CHARLESTON, W.Va. -- A federal jury decided Monday not to impose the death penalty on a Mingo County drug dealer convicted of ordering the 2005 killing of a federal drug informant.
Last week, the jury convicted George M. "Porgy" Lecco, 60, on all counts in a 12-count indictment, including three that could carry the death penalty, triggering a penalty phase in the trial. After several days of testimony in the sentencing phase, the jury began deliberating on Friday.
"Today, justice has been served," said U.S. Attorney Charles T. Miller in a prepared statement. "The actions of this defendant have had a devastating impact on the family of the victim and upon our community. The message is clear -- those who would commit murder to protect their drug business have no place in our community."
During the trial, the jury heard testimony that Lecco had 33-year-old Carla Collins killed to protect the cocaine ring run out of Pizza Plus, Lecco's Red Jacket restaurant. Federal authorities had raided the pizzeria in February 2005, and Lecco had enlisted Collins to work undercover for investigators to try to reduce his potential drug charges.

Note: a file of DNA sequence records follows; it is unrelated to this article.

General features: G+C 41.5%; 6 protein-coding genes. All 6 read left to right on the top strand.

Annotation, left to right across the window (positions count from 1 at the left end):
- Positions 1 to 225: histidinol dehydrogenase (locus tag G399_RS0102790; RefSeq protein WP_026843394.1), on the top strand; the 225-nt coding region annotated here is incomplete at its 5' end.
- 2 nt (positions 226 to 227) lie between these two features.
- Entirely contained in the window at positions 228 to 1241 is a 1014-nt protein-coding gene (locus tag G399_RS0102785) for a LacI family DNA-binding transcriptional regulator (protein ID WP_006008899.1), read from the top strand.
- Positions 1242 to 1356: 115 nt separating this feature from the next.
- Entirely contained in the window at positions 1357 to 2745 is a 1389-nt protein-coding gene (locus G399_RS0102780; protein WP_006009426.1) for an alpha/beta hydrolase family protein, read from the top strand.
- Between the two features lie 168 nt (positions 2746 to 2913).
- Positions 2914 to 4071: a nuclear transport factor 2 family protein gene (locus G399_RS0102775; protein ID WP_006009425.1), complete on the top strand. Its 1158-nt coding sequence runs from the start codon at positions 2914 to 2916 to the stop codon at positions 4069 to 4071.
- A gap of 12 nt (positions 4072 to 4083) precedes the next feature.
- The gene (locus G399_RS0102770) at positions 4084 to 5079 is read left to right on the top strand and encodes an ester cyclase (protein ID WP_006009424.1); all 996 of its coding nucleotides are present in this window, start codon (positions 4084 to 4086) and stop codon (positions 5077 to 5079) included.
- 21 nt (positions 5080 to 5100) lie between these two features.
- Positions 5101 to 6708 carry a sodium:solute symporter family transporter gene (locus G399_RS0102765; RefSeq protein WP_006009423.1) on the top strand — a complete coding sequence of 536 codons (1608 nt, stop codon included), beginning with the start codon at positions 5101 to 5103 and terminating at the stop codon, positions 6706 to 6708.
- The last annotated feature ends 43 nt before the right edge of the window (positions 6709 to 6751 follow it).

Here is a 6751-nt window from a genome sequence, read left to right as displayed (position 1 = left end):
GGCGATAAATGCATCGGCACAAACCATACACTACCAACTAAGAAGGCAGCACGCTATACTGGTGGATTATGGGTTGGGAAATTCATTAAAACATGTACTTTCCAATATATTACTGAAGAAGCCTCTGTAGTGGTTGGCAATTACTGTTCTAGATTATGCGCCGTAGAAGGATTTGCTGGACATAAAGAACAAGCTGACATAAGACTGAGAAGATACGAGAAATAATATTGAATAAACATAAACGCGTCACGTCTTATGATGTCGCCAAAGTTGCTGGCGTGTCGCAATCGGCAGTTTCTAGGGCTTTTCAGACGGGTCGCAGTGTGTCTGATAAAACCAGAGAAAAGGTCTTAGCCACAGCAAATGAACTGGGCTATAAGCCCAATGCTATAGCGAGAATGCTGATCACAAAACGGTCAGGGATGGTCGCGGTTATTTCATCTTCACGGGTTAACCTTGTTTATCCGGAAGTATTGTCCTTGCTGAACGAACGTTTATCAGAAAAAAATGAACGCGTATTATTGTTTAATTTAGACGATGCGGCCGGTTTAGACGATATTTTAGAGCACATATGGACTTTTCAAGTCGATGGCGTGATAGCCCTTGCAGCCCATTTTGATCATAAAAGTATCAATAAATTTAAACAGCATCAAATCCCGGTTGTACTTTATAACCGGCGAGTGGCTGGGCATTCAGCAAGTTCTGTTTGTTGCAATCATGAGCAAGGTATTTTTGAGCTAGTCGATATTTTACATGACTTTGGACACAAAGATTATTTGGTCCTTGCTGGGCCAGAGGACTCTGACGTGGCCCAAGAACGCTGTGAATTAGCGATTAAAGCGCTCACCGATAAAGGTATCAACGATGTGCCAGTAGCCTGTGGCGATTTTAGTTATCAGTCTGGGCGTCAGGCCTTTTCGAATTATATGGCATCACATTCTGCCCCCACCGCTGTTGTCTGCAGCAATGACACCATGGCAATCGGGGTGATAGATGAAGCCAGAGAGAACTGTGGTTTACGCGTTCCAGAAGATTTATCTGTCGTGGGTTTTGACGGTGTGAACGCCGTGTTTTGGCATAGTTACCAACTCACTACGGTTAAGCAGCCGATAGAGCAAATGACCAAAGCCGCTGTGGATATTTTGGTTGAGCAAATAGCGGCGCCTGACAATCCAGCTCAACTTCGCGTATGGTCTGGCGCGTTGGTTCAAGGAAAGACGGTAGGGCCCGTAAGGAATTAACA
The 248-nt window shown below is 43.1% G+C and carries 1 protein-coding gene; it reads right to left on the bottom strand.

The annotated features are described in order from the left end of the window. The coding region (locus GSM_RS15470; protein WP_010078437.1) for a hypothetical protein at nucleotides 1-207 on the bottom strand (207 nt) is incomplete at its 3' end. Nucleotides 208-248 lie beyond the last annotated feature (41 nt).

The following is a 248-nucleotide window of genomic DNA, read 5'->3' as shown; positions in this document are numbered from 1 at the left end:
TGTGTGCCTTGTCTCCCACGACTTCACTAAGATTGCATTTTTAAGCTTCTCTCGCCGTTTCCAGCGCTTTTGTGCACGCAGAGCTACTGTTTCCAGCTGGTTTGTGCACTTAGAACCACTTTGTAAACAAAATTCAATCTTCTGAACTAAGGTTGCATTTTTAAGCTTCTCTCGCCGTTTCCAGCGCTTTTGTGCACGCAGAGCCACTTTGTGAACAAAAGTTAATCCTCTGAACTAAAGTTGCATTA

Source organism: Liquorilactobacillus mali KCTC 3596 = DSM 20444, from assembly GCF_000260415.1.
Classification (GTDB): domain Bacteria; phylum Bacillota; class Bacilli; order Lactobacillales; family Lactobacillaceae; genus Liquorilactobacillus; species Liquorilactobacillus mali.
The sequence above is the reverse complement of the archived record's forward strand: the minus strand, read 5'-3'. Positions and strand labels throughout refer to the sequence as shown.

Lecco continued to sell cocaine, and when agents informed him that he was the target of an investigation and no longer receiving credit for cooperating, Lecco became convinced that Collins told the police about his ongoing drug dealing, prosecutors said.
At Lecco's behest, his employee Patricia Burton, 41, and Valerie Friend, 47, shot and beat Collins to death in an abandoned trailer on Double Camp Hollow in the early morning hours of April 16, 2005, according to testimony. Burton and Friend have entered into plea deals with prosecutors over their roles in Collins' murder.
In 2007, before Friend entered a plea to avoid the death penalty, she and Lecco were tried together and convicted, and that jury recommended the death penalty for both. U.S. District Judge John T. Copenhaver Jr. overturned that verdict because of juror misconduct, and Friend struck a deal with prosecutors and agreed to testify against Lecco in the re-trial.
Lecco's defense argued that Burton attacked Collins out of jealousy over the attention paid to the younger women by Lecco, and Friend joined in the deadly assault after a long, cocaine-fueled drive around the Red Jacket area that culminated in the fateful visit to the trailer.